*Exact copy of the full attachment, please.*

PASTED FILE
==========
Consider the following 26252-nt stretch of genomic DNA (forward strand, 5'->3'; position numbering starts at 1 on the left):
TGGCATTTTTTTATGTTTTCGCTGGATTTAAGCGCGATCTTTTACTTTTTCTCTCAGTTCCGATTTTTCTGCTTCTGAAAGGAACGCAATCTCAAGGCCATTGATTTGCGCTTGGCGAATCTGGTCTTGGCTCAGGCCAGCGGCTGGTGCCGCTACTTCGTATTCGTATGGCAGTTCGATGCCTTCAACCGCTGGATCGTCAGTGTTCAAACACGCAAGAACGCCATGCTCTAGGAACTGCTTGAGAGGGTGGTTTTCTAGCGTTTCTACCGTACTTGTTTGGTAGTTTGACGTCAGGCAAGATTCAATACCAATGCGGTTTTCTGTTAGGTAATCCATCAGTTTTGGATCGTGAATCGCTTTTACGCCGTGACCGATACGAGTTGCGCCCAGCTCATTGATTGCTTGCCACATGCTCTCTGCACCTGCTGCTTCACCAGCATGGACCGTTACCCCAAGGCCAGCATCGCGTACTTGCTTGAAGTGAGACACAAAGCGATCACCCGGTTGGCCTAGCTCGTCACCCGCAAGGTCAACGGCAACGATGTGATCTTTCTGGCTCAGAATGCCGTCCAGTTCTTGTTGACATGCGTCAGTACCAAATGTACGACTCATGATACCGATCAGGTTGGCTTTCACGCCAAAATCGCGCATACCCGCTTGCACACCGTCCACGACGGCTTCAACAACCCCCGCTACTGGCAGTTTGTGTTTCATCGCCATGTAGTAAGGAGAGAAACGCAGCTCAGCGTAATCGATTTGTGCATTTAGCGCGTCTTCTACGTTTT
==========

Consider the following 26252-nt stretch of genomic DNA (forward strand, 5'->3'; position numbering starts at 1 on the left):
TGGCATTTTTTTATGTTTTCGCTGGATTTAAGCGCGATCTTTTACTTTTTCTCTCAGTTCCGATTTTTCTGCTTCTGAAAGGAACGCAATCTCAAGGCCATTGATTTGCGCTTGGCGAATCTGGTCTTGGCTCAGGCCAGCGGCTGGTGCCGCTACTTCGTATTCGTATGGCAGTTCGATGCCTTCAACCGCTGGATCGTCAGTGTTCAAACACGCAAGAACGCCATGCTCTAGGAACTGCTTGAGAGGGTGGTTTTCTAGCGTTTCTACCGTACTTGTTTGGTAGTTTGACGTCAGGCAAGATTCAATACCAATGCGGTTTTCTGTTAGGTAATCCATCAGTTTTGGATCGTGAATCGCTTTTACGCCGTGACCGATACGAGTTGCGCCCAGCTCATTGATTGCTTGCCACATGCTCTCTGCACCTGCTGCTTCACCAGCATGGACCGTTACCCCAAGGCCAGCATCGCGTACTTGCTTGAAGTGAGACACAAAGCGATCACCCGGTTGGCCTAGCTCGTCACCCGCAAGGTCAACGGCAACGATGTGATCTTTCTGGCTCAGAATGCCGTCCAGTTCTTGTTGACATGCGTCAGTACCAAATGTACGACTCATGATACCGATCAGGTTGGCTTTCACGCCAAAATCGCGCATACCCGCTTGCACACCGTCCACGACGGCTTCAACAACCCCCGCTACTGGCAGTTTGTGTTTCATCGCCATGTAGTAAGGAGAGAAACGCAGCTCAGCGTAATCGATTTGTGCATTTAGCGCGTCTTCTACGTTTT